One is to do away with the war colleges altogether and require all senior officers to get a master's degree from a rigorous civilian school. The idea is that this would push the officers even further outside their comfort zone and reinforce rigorous, creative, critical thinking. But this would optimize the "broadening" part of the war colleges at the expense of applied professional development. It would also be problematic in terms of the time required, since most graduate master's programs take two years. Ultimately it is not clear that the benefits of abolishing the war colleges in favor of civilian graduate school justify the costs.
The inverse approach would strip away the broadening function of the war colleges and concentrate solely on professional development. Clearly the military wants leaders with intellectual rigor, creativity and critical thinking skills, but scholarship and academic work might not be the only or even the best way to get this. Dropping the academic component of war colleges could leave senior military leaders more narrowly focused. But is this truly a problem? No other profession feels compelled to take time away from the focused development of professional skills for the broadening of its senior leaders, or to assign them scholarly tasks only loosely related to what they will do during the remainder of their professional careers. They might consider an individual’s breadth of knowledge and experience when selecting senior executives, but they do not send the candidates off to graduate school. Yet for some reason, Americans feel that the military is so different from every other profession that its education needs a dual personality.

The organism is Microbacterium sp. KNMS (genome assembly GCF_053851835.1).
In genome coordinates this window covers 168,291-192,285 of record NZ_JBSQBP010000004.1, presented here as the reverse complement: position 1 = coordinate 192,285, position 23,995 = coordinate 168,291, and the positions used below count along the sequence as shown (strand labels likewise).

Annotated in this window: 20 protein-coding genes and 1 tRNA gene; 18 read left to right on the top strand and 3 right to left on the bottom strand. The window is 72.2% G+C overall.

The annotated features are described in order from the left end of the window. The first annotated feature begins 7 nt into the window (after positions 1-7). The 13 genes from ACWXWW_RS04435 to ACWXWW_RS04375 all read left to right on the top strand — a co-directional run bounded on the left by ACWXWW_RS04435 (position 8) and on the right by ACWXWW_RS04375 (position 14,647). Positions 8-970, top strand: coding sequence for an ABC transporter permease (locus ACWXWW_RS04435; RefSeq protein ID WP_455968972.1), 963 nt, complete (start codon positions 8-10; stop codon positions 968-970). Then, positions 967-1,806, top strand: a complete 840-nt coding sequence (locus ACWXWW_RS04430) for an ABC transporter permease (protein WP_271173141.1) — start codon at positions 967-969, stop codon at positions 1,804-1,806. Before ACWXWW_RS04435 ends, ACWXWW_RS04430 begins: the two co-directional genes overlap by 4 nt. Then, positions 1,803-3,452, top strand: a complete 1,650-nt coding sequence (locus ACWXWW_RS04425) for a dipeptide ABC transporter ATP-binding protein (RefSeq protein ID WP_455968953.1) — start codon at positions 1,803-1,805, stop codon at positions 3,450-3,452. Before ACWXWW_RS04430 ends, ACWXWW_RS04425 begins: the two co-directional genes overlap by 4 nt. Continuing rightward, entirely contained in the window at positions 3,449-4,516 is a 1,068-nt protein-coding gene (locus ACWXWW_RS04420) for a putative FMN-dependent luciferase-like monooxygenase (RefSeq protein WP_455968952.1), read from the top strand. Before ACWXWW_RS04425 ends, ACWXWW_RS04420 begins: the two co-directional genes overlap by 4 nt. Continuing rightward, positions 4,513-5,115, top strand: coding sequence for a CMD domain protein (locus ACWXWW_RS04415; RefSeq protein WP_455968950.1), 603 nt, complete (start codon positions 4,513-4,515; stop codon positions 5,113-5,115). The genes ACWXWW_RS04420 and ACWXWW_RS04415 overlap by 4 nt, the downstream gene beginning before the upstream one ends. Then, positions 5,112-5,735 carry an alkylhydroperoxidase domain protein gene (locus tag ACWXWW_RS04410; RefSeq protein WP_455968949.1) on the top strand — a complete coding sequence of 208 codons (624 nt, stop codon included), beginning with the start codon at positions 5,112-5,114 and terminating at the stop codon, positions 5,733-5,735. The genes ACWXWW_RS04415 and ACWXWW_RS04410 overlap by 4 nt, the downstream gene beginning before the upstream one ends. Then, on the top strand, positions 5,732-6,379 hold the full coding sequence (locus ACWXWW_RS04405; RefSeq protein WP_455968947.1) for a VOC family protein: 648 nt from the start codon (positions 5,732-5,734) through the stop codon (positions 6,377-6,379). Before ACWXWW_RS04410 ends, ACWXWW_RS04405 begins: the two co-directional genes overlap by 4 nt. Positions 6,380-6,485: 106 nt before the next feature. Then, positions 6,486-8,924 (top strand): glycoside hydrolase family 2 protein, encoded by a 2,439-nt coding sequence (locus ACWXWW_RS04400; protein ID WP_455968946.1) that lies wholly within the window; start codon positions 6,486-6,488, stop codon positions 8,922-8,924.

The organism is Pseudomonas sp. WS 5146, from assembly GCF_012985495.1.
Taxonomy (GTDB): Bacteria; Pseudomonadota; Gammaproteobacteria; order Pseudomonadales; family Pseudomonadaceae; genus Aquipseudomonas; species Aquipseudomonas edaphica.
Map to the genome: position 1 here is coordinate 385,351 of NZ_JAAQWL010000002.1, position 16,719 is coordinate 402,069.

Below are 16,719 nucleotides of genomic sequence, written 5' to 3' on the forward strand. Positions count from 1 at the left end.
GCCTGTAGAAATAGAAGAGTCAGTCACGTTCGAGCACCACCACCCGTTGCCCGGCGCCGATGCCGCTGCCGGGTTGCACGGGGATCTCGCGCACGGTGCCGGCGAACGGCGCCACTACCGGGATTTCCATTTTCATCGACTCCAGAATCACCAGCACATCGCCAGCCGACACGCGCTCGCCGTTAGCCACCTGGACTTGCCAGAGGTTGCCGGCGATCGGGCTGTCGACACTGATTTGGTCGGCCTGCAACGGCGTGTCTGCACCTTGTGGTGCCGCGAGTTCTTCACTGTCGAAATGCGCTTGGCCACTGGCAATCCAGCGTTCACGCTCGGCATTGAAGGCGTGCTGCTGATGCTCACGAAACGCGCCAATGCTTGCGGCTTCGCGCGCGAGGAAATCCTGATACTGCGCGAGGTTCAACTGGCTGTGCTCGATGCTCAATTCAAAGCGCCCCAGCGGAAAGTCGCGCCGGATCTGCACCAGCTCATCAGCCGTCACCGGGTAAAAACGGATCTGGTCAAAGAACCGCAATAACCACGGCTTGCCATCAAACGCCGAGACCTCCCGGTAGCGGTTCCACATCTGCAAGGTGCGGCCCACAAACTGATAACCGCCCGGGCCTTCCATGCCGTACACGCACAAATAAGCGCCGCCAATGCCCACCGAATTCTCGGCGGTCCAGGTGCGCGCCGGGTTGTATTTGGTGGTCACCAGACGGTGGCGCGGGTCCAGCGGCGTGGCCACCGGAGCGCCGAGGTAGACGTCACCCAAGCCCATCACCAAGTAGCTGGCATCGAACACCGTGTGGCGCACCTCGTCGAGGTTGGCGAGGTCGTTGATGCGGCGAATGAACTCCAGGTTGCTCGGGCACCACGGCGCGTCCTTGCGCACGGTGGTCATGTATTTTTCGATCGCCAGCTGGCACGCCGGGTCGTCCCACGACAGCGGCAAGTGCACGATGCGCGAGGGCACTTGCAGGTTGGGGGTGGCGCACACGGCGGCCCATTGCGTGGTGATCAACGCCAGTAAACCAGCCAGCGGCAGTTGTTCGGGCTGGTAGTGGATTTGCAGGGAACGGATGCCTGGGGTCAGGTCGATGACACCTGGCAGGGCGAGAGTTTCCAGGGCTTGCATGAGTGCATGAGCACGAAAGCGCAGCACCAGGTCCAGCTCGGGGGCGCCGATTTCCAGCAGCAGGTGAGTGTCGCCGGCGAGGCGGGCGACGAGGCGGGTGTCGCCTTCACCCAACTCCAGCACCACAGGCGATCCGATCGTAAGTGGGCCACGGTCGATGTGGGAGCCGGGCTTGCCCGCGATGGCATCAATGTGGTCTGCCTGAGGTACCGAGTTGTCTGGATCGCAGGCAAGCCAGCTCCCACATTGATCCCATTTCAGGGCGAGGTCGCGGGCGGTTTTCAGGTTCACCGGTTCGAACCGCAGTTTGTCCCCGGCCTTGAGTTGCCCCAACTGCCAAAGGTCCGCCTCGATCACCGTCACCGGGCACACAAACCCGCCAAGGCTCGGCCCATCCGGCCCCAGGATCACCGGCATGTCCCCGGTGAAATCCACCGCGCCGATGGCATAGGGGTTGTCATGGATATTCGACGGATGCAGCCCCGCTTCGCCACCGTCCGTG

A compromise solution might be to drop the requirement that every colonel or Navy captain be a war college graduate. The military could take a hard look at the jobs held by officers at these ranks and decide which ones truly benefit from a war college education and which don't. Then admission to war colleges could become more selective, with academic performance or potential factored in. Perhaps the services could set up a qualifying course for war college with the idea that some percentage of students would fail it and not qualify yet still could be promoted to colonel or Navy captain and be eligible for the jobs that do not require war college.
There is no question that today's war colleges provide the United States with outstanding military leaders and planners. But because of the war colleges’ dual personality, they are inherently inefficient. As the U.S. military looks for ways to sustain effectiveness more efficiently, the basic concepts behind the war college system merit consideration. Technology might eventually solve the problem and allow them to tailor an individual program for each student using things like virtual seminars. Until then, though, the military, educators, Congress and the community of national security experts should think about exactly what attributes senior officers need and find ways to make sure the war colleges contribute to this both effectively and efficiently.
Steven Metz is director of research at the U.S. Army War College Strategic Studies Institute and the author of “Iraq and the Evolution of American Strategy.” His weekly WPR column, Strategic Horizons, appears every Wednesday. You can follow him on Twitter @steven_metz. All ideas in this essay are strictly his own and do not represent the official position of the U.S. Army or U.S. Army War College.